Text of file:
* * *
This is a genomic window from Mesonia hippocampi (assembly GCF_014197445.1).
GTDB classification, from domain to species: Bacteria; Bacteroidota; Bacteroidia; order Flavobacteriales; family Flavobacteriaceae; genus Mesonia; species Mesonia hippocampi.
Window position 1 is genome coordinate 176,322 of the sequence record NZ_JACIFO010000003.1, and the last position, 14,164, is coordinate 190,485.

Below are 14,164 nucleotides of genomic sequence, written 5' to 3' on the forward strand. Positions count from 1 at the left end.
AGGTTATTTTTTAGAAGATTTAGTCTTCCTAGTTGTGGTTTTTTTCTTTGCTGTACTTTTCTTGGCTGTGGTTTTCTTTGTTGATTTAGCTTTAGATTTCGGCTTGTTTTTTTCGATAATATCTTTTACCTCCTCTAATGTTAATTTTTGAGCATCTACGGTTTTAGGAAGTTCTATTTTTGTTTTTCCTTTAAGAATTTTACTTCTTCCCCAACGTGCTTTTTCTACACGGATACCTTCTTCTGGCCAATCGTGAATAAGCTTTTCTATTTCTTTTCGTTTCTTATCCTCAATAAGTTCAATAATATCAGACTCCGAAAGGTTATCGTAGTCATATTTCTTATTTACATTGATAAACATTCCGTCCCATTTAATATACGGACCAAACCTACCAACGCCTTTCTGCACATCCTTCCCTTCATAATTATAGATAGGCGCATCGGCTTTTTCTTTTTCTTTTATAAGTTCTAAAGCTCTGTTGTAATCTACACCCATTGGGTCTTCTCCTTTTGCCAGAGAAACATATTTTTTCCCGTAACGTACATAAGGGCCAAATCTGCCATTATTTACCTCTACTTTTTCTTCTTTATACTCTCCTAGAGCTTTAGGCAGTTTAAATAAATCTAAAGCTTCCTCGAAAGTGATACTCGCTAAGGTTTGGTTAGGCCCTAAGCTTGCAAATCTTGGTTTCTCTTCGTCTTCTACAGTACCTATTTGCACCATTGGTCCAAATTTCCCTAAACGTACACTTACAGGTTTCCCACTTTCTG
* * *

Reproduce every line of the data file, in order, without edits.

This is a genomic window from Mesonia hippocampi (assembly GCF_014197445.1).
GTDB classification, from domain to species: Bacteria; Bacteroidota; Bacteroidia; order Flavobacteriales; family Flavobacteriaceae; genus Mesonia; species Mesonia hippocampi.
Window position 1 is genome coordinate 176,322 of the sequence record NZ_JACIFO010000003.1, and the last position, 14,164, is coordinate 190,485.

Below are 14,164 nucleotides of genomic sequence, written 5' to 3' on the forward strand. Positions count from 1 at the left end.
AGGTTATTTTTTAGAAGATTTAGTCTTCCTAGTTGTGGTTTTTTTCTTTGCTGTACTTTTCTTGGCTGTGGTTTTCTTTGTTGATTTAGCTTTAGATTTCGGCTTGTTTTTTTCGATAATATCTTTTACCTCCTCTAATGTTAATTTTTGAGCATCTACGGTTTTAGGAAGTTCTATTTTTGTTTTTCCTTTAAGAATTTTACTTCTTCCCCAACGTGCTTTTTCTACACGGATACCTTCTTCTGGCCAATCGTGAATAAGCTTTTCTATTTCTTTTCGTTTCTTATCCTCAATAAGTTCAATAATATCAGACTCCGAAAGGTTATCGTAGTCATATTTCTTATTTACATTGATAAACATTCCGTCCCATTTAATATACGGACCAAACCTACCAACGCCTTTCTGCACATCCTTCCCTTCATAATTATAGATAGGCGCATCGGCTTTTTCTTTTTCTTTTATAAGTTCTAAAGCTCTGTTGTAATCTACACCCATTGGGTCTTCTCCTTTTGCCAGAGAAACATATTTTTTCCCGTAACGTACATAAGGGCCAAATCTGCCATTATTTACCTCTACTTTTTCTTCTTTATACTCTCCTAGAGCTTTAGGCAGTTTAAATAAATCTAAAGCTTCCTCGAAAGTGATACTCGCTAAGGTTTGGTTAGGCCCTAAGCTTGCAAATCTTGGTTTCTCTTCGTCTTCTACAGTACCTATTTGCACCATTGGTCCAAATTTCCCTAAACGTACACTTACAGGTTTCCCACTTTCTG